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Dissolved Carbon Transport and Processing in North America’s Largest Swamp River Entering the Northern Gulf of Mexico

1
School of Renewable Natural Resources, Louisiana State University Agricultural Center, Baton Rouge, LA 70803, USA
2
Coastal Studies Institute, Louisiana State University, Baton Rouge, LA 70803, USA
*
Author to whom correspondence should be addressed.
Water 2019, 11(7), 1395; https://doi.org/10.3390/w11071395
Received: 21 April 2019 / Revised: 28 June 2019 / Accepted: 4 July 2019 / Published: 7 July 2019
(This article belongs to the Special Issue Wetland Ecohydrology and Water Resource Management)
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Abstract

Transport and transformation of riverine dissolved carbon is an important component of global carbon cycling. The Atchafalaya River (AR) flows 189 kilometers through the largest bottomland swamp in North America and discharges ~25% of the flow of the Mississippi River into the Gulf of Mexico annually, providing a unique opportunity to study the floodplain/wetland impacts on dissolved carbon. The aim of this study is to determine how dissolved organic carbon (DOC) and dissolved inorganic carbon (DIC) in the AR change spatially and seasonally, and to elucidate which processes control the carbon cycling in this intricate swamp-river system. From May 2015 to May 2016, we conducted monthly river sampling from the river’s inflow to its outflow, analyzing samples for concentrations and δ13C stable isotope composition of DOC and DIC. We found that DIC concentrations in the AR were three times higher than the DOC concentrations on average, and showed more pronounced downstream changes than the DOC. During the study period, the river discharged a total of 5.35 Tg DIC and a total of 2.34 Tg DOC into the Gulf of Mexico. Based on the mass inflow–outflow balance, approximately 0.53 Tg (~10%) of the total DIC exported was produced within the floodplain/wetland system, while 0.24 Tg (~10%) of the DOC entering the basin was removed. The AR’s water was consistently oversaturated with CO2 partial pressure (pCO2) above the atmospheric pCO2 (with pCO2 varying from 551 µatm to 6922 µatm), indicating a large source of DIC from river waters to the atmosphere as well as to the coastal margins. Largest changes in carbon constituents occurred during periods of greatest inundation of the swamp-river basin and corresponded with shifts in isotopic composition. This effect was particularly pronounced during the initial flood stages, supporting the hypothesis that subtropical floodplains can act as effective enhancers of the biogeochemical cycling of dissolved carbon. View Full-Text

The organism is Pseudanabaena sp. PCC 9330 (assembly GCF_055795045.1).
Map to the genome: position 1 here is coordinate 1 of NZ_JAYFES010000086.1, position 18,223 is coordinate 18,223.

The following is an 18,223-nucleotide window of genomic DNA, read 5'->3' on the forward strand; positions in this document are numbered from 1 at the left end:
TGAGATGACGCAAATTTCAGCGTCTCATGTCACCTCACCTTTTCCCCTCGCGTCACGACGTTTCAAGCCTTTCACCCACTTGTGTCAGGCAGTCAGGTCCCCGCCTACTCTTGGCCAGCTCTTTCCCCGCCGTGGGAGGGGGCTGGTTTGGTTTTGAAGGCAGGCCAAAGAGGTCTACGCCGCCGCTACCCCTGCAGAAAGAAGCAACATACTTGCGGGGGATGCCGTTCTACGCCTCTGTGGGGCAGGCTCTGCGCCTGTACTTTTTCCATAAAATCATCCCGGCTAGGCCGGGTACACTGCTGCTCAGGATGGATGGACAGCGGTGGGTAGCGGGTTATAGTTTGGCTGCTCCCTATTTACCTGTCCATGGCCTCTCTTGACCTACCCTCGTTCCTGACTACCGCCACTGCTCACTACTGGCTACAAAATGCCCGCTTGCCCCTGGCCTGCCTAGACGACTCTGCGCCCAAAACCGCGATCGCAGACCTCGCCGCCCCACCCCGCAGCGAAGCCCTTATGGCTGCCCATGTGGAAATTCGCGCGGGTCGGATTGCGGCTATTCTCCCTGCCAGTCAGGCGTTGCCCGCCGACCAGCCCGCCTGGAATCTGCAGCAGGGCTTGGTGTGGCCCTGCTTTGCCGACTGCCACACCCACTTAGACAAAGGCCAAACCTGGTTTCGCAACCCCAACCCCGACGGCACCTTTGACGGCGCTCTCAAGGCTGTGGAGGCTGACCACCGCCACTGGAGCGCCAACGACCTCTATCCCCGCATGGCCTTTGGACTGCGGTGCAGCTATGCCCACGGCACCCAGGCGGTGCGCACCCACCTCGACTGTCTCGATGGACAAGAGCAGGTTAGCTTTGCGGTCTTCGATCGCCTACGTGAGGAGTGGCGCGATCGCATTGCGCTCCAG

Keywords: carbon biogeochemistry; dissolved organic carbon; dissolved inorganic carbon; swamp-river wetlands; floodplains; pCO2; Mississippi–Atchafalaya Rivers carbon biogeochemistry; dissolved organic carbon; dissolved inorganic carbon; swamp-river wetlands; floodplains; pCO2; Mississippi–Atchafalaya Rivers
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DelDuco, E.M.; Xu, Y.J. Dissolved Carbon Transport and Processing in North America’s Largest Swamp River Entering the Northern Gulf of Mexico. Water 2019, 11, 1395.

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